Neurometric Assessment of the Effects of Analgesia

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Name: Elizabeth Bryant

Rank: COL, USA

Organization: The Geneva Foundation

Performance Site: United States Army Institute of Surgical Research, Fort Sam Houston, TX

Year Published: 1997

Abstract Status: Initial

Abstract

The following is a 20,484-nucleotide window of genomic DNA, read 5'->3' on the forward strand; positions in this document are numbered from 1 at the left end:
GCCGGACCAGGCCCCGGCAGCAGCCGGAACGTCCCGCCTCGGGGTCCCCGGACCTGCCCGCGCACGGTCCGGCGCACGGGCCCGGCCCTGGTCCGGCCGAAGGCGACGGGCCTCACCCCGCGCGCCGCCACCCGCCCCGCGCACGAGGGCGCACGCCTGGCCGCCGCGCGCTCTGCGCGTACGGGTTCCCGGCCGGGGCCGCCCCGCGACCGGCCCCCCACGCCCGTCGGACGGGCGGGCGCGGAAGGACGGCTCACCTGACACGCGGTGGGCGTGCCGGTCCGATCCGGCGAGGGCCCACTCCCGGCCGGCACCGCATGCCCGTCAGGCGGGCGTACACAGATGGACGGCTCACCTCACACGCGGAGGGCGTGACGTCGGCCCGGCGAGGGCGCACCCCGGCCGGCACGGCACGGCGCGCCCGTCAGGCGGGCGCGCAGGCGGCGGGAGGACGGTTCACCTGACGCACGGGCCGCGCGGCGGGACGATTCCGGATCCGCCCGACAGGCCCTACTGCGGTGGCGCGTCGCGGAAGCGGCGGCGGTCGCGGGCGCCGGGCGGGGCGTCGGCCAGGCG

Note: The Original PI was Elisabeth Greenfield, COL, USA.Data from previous conflicts suggest that soft tissue extremity trauma occurs in 54-75% of all casualties. Additionally, thermal injuries compromise approximately 5-10% of casualties from training accidents and conventional warfare. In the face of non conventional warfare, this number rises rapidly as a result of chemical and radiation injuries, and has been reported to be as high as 25%. Objective, physiologic assessment measurements of pain in critically ill or injured patients are both complex and difficult. Currently, the only pain assessment tools available are a measurement based on the patient's self-reported perception of pain. Multiple studies have shown that these tools produce inadequate nursing assessments of the patient's pain and therefore inadequate pain management. Previous studies have shown that both physiological and psychological outcomes have been significantly improved by eliminating or reducing pain related to injury or treatment. The purpose of this study is to develop an objective method for assessing pain in burn patients prior to, during, and immediately following wound care. We plan to develop an artificial neural network to correlate the physiological response to pain, as measured by heart rate (HR), respiratory rate (RR), blood pressure (BP), and electroencephalogram (EEG), with patient self-reported assessment of pain using a visual analogue scale (VAS). This study will address the following research questions: 1. Can a difference between an individual's brain wave activity before and after the administration of pain medication be determined?; 2. Can a difference between an individual's brain wave activity before, during, and after exposure to a painful stimulus be determined in the presence of analgesia?; 3. Is there a relationship between the individual's electrical brain wave activity and the same individual's subjective report of pain in the presence of analgesia? Design: The study consists of a prospective quasi-experimental investigation with multifactorial (HR, BP, RR, VAS, and EEG) repeated measures (preanalgesia, post analgesia, during wound care, immediately after wound care, and 15 and 30 minutes after wound care) in three groups of individuals (IV morphine sulfate, IM morphine sulfate, or oral Percocet).